And yet again it has been brought home that when everything else is stripped away, the story is what really counts.
We had a discussion at work the other day about this. One of our simulators, the newest and shiniest one with the best gadgets and gizmos, isn't doing so well with camper ratings. We were surprised. Don't kids love touch screens and cool gadgets and settings? As it turns out, yes, they do, but they want a better story. The flight director realized that her story left the captain with no choice. They were railroaded during the whole mission. The bad guys always had the drop on the crew. They never felt in control. With some minor reworking, she changed the story to give the captain more control of decisions. Her scores went up.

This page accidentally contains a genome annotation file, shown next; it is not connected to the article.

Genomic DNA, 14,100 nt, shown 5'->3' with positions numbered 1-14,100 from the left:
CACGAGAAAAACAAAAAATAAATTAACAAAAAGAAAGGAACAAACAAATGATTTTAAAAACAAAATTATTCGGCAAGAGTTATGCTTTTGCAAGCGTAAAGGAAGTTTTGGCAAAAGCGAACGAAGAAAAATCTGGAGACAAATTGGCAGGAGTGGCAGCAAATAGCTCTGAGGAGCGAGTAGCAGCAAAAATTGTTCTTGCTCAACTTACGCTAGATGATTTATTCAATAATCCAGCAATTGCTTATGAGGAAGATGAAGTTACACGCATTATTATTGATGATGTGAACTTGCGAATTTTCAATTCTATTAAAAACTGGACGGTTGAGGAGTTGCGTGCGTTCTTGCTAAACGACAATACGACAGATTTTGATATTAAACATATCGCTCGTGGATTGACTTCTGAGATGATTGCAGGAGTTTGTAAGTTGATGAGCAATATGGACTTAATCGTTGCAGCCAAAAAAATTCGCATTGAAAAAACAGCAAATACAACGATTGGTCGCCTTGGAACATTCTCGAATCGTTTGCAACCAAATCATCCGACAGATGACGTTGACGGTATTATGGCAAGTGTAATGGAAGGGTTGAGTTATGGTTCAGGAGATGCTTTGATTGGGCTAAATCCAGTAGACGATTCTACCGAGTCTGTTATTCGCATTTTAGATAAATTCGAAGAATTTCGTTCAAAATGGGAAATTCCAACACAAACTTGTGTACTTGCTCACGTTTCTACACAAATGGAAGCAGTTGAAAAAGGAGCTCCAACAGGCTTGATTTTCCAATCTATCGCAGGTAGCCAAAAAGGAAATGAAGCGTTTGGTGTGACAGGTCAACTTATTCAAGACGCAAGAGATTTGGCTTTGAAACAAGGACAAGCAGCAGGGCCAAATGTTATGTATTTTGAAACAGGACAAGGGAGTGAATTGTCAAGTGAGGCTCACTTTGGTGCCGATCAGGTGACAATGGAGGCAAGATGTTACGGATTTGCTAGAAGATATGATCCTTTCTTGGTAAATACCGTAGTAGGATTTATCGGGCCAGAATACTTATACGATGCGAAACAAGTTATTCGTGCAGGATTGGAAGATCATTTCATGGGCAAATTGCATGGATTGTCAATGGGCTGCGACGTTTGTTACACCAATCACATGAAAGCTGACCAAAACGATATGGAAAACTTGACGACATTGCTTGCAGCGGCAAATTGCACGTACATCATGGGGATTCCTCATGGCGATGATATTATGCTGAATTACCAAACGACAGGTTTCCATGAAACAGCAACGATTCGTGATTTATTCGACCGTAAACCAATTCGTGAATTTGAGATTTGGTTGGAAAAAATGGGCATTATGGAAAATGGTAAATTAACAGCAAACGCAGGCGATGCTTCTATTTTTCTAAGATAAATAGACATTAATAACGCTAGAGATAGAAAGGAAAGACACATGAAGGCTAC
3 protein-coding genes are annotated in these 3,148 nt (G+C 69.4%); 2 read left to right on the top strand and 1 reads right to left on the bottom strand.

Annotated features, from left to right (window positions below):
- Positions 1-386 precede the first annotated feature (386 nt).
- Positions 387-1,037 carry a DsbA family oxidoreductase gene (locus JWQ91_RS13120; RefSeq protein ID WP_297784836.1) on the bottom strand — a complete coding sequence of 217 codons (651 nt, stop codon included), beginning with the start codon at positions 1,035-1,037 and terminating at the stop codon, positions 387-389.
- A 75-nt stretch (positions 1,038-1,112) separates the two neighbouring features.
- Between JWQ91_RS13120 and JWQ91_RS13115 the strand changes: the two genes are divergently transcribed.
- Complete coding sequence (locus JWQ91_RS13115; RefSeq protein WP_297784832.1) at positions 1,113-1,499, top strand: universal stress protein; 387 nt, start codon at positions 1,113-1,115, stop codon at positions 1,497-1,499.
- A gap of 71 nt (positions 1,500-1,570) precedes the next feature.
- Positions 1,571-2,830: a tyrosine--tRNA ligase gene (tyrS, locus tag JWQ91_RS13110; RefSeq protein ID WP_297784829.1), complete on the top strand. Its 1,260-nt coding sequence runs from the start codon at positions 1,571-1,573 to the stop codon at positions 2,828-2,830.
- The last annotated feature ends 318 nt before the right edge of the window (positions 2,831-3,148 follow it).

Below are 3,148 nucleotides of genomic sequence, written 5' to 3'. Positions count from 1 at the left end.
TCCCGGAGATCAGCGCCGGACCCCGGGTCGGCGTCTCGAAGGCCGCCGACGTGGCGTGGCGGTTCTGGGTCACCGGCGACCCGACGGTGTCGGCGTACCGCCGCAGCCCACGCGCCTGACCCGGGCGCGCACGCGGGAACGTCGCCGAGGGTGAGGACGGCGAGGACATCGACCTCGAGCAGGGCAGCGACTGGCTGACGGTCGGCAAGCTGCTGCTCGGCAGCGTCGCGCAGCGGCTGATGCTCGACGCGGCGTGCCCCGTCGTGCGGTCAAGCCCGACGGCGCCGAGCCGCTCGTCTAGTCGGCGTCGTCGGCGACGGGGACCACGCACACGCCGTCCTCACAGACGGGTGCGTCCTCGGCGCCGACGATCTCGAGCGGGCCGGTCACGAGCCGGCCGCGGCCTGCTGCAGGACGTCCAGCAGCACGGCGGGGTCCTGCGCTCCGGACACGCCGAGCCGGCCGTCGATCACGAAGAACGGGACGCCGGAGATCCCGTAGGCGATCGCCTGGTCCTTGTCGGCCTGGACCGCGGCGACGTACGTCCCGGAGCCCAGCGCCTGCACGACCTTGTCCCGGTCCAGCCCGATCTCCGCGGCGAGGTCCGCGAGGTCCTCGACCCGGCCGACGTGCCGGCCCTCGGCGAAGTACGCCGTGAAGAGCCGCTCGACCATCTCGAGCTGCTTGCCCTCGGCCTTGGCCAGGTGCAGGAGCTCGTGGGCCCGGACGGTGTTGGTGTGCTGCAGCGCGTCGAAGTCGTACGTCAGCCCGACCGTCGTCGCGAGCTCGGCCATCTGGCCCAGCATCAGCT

At work, we run "choose your own adventure" stories that are carefully designed to get the crew to choose what we want them to choose. It's a lot like being GM for a sci-fi role-playing game.
But as we've proven yet again, it isn't the special effects or the props or the costumes that really count. It's the story.
Now if only Hollywood could figure that out.